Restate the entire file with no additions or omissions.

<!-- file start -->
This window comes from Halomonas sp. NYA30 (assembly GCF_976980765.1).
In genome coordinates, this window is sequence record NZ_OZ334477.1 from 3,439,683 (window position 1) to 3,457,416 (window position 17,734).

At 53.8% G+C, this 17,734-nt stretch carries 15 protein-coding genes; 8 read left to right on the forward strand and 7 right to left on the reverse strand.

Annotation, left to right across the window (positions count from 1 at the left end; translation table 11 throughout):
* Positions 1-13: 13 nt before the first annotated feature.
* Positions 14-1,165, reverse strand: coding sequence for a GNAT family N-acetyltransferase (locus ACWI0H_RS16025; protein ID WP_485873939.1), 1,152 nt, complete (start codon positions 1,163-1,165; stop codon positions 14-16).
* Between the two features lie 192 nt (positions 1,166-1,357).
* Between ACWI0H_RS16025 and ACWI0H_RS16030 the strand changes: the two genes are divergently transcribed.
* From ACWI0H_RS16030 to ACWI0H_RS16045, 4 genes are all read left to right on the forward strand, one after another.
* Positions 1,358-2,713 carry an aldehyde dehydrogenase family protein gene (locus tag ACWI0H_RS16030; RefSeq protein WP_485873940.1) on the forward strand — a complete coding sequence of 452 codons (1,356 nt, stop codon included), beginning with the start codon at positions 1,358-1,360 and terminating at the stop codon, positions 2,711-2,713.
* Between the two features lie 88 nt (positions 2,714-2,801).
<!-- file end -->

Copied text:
This window comes from Halomonas sp. NYA30 (assembly GCF_976980765.1).
In genome coordinates, this window is sequence record NZ_OZ334477.1 from 3,439,683 (window position 1) to 3,457,416 (window position 17,734).

At 53.8% G+C, this 17,734-nt stretch carries 15 protein-coding genes; 8 read left to right on the forward strand and 7 right to left on the reverse strand.

Annotation, left to right across the window (positions count from 1 at the left end; translation table 11 throughout):
* Positions 1-13: 13 nt before the first annotated feature.
* Positions 14-1,165, reverse strand: coding sequence for a GNAT family N-acetyltransferase (locus ACWI0H_RS16025; protein ID WP_485873939.1), 1,152 nt, complete (start codon positions 1,163-1,165; stop codon positions 14-16).
* Between the two features lie 192 nt (positions 1,166-1,357).
* Between ACWI0H_RS16025 and ACWI0H_RS16030 the strand changes: the two genes are divergently transcribed.
* From ACWI0H_RS16030 to ACWI0H_RS16045, 4 genes are all read left to right on the forward strand, one after another.
* Positions 1,358-2,713 carry an aldehyde dehydrogenase family protein gene (locus tag ACWI0H_RS16030; RefSeq protein WP_485873940.1) on the forward strand — a complete coding sequence of 452 codons (1,356 nt, stop codon included), beginning with the start codon at positions 1,358-1,360 and terminating at the stop codon, positions 2,711-2,713.
* Between the two features lie 88 nt (positions 2,714-2,801).